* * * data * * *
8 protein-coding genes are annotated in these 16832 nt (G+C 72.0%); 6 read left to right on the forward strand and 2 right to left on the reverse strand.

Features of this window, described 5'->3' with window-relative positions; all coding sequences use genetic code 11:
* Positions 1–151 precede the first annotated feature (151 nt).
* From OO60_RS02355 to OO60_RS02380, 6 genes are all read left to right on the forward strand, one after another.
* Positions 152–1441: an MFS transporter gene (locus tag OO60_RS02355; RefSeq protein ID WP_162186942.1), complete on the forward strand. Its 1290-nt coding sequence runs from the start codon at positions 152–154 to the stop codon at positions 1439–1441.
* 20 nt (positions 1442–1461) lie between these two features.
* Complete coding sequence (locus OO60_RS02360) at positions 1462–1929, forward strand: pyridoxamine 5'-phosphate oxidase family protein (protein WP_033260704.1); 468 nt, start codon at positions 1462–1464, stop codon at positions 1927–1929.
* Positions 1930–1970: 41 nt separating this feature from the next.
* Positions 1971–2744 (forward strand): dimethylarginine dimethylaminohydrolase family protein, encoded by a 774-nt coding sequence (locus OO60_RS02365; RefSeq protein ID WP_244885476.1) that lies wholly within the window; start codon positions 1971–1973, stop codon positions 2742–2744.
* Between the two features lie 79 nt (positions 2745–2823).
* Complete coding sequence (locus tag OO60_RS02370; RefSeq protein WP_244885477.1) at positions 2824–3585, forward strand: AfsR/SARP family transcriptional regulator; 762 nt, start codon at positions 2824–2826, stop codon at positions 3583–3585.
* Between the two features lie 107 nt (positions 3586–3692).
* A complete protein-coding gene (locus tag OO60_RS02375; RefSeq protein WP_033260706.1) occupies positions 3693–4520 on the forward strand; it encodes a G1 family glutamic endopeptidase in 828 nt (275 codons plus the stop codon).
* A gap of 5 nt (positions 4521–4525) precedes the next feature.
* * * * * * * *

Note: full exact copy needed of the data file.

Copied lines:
8 protein-coding genes are annotated in these 16832 nt (G+C 72.0%); 6 read left to right on the forward strand and 2 right to left on the reverse strand.

Features of this window, described 5'->3' with window-relative positions; all coding sequences use genetic code 11:
* Positions 1–151 precede the first annotated feature (151 nt).
* From OO60_RS02355 to OO60_RS02380, 6 genes are all read left to right on the forward strand, one after another.
* Positions 152–1441: an MFS transporter gene (locus tag OO60_RS02355; RefSeq protein ID WP_162186942.1), complete on the forward strand. Its 1290-nt coding sequence runs from the start codon at positions 152–154 to the stop codon at positions 1439–1441.
* 20 nt (positions 1442–1461) lie between these two features.
* Complete coding sequence (locus OO60_RS02360) at positions 1462–1929, forward strand: pyridoxamine 5'-phosphate oxidase family protein (protein WP_033260704.1); 468 nt, start codon at positions 1462–1464, stop codon at positions 1927–1929.
* Positions 1930–1970: 41 nt separating this feature from the next.
* Positions 1971–2744 (forward strand): dimethylarginine dimethylaminohydrolase family protein, encoded by a 774-nt coding sequence (locus OO60_RS02365; RefSeq protein ID WP_244885476.1) that lies wholly within the window; start codon positions 1971–1973, stop codon positions 2742–2744.
* Between the two features lie 79 nt (positions 2745–2823).
* Complete coding sequence (locus tag OO60_RS02370; RefSeq protein WP_244885477.1) at positions 2824–3585, forward strand: AfsR/SARP family transcriptional regulator; 762 nt, start codon at positions 2824–2826, stop codon at positions 3583–3585.
* Between the two features lie 107 nt (positions 3586–3692).
* A complete protein-coding gene (locus tag OO60_RS02375; RefSeq protein WP_033260706.1) occupies positions 3693–4520 on the forward strand; it encodes a G1 family glutamic endopeptidase in 828 nt (275 codons plus the stop codon).
* A gap of 5 nt (positions 4521–4525) precedes the next feature.